"D'yer Mak'er" is a song by English rock band Led Zeppelin, from their 1973 album Houses of the Holy.
This song was meant to imitate reggae and its "dub" derivative emerging from Jamaica in the early 1970s. Its genesis is traced to Led Zeppelin's rehearsals at Stargroves in 1972, when drummer John Bonham started with a beat similar to 1950s doo-wop, and then twisted it into a slight off beat tempo, upon which a reggae influence emerged. The distinctive drum sound was created by placing three microphones a good distance away from Bonham's drums.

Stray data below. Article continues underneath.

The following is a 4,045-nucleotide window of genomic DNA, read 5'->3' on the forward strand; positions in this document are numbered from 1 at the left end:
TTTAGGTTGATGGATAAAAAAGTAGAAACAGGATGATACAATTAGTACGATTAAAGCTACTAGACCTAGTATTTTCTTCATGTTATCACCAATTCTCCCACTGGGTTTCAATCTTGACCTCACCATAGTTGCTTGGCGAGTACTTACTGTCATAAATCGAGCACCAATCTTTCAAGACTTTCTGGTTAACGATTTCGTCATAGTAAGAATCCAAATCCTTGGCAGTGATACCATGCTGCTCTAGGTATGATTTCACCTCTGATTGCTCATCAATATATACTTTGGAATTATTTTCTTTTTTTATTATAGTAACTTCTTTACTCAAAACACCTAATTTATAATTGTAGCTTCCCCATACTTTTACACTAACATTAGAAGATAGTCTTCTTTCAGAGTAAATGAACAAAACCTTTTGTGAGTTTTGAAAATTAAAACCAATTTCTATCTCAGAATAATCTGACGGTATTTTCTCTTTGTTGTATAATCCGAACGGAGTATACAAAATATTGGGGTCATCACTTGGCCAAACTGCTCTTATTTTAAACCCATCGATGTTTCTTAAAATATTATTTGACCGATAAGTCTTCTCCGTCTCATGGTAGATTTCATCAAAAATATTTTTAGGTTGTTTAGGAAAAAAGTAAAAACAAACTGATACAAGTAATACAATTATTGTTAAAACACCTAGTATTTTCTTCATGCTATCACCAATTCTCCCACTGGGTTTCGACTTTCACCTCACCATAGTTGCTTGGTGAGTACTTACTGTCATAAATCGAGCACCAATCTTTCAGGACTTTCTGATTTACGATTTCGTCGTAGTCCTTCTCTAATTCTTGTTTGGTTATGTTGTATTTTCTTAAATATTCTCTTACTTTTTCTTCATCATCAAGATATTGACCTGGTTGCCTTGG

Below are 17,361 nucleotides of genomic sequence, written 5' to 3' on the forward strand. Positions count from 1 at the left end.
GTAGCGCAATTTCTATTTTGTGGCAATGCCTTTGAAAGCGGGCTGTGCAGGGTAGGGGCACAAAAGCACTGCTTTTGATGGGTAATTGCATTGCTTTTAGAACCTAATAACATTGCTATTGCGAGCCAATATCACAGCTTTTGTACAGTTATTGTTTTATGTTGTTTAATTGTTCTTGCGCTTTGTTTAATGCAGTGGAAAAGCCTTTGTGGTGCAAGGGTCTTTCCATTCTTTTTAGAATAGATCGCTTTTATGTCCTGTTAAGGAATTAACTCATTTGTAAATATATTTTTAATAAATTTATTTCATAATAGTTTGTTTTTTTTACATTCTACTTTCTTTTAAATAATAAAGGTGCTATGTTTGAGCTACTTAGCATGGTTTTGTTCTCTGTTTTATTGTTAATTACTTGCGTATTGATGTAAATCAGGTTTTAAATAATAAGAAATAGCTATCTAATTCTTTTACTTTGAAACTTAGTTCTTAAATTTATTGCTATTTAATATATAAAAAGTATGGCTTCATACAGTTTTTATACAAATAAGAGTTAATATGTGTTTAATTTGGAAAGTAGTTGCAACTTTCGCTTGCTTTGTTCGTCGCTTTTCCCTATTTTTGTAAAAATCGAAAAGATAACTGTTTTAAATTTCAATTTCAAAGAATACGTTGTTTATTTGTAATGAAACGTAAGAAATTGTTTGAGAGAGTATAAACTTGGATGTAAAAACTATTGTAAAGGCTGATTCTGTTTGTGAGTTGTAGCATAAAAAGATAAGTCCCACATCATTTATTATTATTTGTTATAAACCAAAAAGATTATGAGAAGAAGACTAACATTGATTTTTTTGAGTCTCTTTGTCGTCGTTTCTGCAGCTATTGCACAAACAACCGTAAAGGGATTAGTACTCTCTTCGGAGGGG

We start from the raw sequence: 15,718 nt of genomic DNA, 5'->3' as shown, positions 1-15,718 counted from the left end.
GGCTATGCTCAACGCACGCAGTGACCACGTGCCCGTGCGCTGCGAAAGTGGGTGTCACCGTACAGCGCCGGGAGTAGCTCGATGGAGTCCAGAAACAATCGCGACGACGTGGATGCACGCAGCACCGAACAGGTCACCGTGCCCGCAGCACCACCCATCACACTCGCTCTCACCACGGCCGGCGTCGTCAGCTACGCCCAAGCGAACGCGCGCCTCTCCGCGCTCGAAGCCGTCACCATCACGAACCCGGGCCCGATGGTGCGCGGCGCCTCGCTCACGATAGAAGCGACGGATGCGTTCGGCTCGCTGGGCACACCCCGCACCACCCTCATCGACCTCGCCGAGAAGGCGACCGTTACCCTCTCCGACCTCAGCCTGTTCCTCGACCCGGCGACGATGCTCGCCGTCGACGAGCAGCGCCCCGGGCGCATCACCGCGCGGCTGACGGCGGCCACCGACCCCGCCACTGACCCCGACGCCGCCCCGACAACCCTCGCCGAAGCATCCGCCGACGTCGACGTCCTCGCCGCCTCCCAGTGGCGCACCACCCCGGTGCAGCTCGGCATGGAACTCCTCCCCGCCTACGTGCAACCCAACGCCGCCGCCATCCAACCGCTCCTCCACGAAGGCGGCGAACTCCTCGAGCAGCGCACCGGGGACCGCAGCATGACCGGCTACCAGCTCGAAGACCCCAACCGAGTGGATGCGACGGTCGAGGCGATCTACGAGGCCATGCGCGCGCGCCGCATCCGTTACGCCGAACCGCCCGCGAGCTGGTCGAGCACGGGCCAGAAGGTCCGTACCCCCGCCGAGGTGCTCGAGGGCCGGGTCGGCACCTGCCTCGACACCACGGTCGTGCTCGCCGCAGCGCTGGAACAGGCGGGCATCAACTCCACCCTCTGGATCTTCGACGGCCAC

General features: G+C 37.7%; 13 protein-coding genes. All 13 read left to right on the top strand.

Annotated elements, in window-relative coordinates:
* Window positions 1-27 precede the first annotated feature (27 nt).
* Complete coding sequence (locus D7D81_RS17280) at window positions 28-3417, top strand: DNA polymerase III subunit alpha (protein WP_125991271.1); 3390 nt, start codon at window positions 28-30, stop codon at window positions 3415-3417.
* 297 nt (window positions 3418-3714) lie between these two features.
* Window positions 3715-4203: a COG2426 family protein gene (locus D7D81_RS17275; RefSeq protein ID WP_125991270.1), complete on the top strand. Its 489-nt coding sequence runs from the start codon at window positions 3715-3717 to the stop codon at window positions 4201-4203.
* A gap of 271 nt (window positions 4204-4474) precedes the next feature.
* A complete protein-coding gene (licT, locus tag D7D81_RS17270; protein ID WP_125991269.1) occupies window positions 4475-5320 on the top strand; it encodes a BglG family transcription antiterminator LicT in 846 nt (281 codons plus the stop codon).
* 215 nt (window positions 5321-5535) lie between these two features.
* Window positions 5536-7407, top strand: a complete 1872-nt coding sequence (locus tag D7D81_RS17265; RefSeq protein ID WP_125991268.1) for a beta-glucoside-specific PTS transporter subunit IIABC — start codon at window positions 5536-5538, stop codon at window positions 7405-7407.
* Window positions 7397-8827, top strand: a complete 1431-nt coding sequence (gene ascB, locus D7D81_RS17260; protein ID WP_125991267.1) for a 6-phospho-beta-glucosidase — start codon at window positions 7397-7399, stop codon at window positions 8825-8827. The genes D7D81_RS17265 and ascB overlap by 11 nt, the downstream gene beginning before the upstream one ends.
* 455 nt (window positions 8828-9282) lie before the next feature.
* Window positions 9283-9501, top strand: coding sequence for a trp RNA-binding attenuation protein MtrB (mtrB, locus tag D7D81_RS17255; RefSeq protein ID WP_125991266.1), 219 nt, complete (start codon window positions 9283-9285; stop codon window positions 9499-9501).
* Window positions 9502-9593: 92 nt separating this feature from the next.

"D'yer Mak'er" is one of the few Led Zeppelin songs where all four members share the composer credit. The sleeve on the album also gives tribute to "Rosie and the Originals", a reference to the doo-wop influence which was evident in the song's style.
No Mercy released a cover of "D'yer Mak'er" on their European debut album "My Promise" in 1996.